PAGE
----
[read the full story...]

Experience sampling and ecological momentary assessment for studying anxiety disorders


Alan Underwood publishes his debut Mental Elf blog on a narrative review of experience sampling and ecological momentary assessment for studying the lives of people with anxiety disorders.

[read the full story...]

Short-term psychodynamic psychotherapy for all common mental health disorders?


For his ninth Mental Elf blog, Mark Smith reports on a Cochrane systematic review of the effectiveness of short term psychodynamic therapies on common mental health disorders.

[read the full story...]

Family-based CBT for early childhood OCD: efficient for white, non-minority, upper middle-class children


Ioana Cristea reviews a recent RCT of family-based CBT for early childhood OCD and concludes that the results are impressive, but may not be applicable to poorer children from ethnic minorities.

[read the full story...]

Meta-review presents the risks of all-cause and suicide mortality in mental disorders


This recent and well-conducted meta-review concludes that the impact on mortality and suicide of mental disorders is substantial, and probably poorly appreciated as a public health problem. Raphael Underwood’s blog summarises the data for all-cause and suicide mortality in mental disorders.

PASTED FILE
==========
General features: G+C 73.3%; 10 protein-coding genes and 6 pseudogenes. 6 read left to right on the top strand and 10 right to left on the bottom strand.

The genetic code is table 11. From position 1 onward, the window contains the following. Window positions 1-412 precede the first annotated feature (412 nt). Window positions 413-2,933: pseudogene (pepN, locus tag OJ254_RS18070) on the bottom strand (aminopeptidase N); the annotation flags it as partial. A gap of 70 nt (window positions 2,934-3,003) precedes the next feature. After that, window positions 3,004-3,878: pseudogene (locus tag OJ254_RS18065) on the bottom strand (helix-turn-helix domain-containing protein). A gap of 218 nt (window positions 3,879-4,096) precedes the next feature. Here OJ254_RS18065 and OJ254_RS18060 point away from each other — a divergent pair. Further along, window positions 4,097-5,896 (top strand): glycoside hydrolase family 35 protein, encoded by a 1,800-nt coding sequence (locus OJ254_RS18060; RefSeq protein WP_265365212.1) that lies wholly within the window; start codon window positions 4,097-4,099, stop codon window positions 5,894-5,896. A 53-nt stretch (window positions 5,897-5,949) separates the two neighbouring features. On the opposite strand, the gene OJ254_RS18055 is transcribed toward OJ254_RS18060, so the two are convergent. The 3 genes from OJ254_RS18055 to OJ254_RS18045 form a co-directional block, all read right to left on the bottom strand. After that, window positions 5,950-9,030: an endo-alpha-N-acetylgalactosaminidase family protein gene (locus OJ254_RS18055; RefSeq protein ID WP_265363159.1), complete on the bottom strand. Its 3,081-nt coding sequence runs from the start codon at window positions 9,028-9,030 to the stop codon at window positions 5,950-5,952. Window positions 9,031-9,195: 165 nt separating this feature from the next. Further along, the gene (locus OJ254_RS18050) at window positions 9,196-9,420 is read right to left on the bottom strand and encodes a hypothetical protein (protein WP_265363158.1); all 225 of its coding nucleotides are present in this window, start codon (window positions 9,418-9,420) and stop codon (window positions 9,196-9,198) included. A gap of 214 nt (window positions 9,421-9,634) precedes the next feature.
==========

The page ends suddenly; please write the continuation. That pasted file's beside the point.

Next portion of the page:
[read the full story...]

Patients with anxiety disorders are more likely to have suicidal thoughts and actions, says recent review


Suicidal thoughts and actions are typically discussed in relation to depression, but a number of studies have suggested suicide may also be linked to anxiety disorders. Anxiety disorders often co-occur with depression, and this may be masking a risk of suicide specifically related to anxiety. Today is World Suicide Prevention Day so it seemed relevant [read the full story…]

New evidence update from NICE on common mental disorders

nhs evidence eye

The NICE guideline on common mental disorders (PDF) was published back in May 2011, which means that it only included evidence published up until the end of 2010. This is a fast moving field, so NICE have now put out an evidence update, which focuses on new evidence published from Sept 2010 to Oct 2012. This [read the full story…]

NICE clinical case scenarios aim to help GPs improve diagnosis and management of common mental health disorders


NICE has developed a series of case studies for GPs to help apply the recommendations from the Common mental health disorders guideline to practice. The case studies which are informed by clinical experience, include contributions from GPs, clinical psychologists and psychiatrists to help GPs when considering the range of treatments and approaches that are recommended [read the full story…]

Self-help interventions are effective treatments for social phobia and panic disorder, says new meta-analysis


The demand for psychological therapies far outstrips the supply and in this ongoing period of austerity we surely need to produce some cost-effective alternatives. One method that patients can attempt pretty much on their own is self-help provided through books, CDs, DVDs and websites. This new systematic review claims to be the first to bring [read the full story…]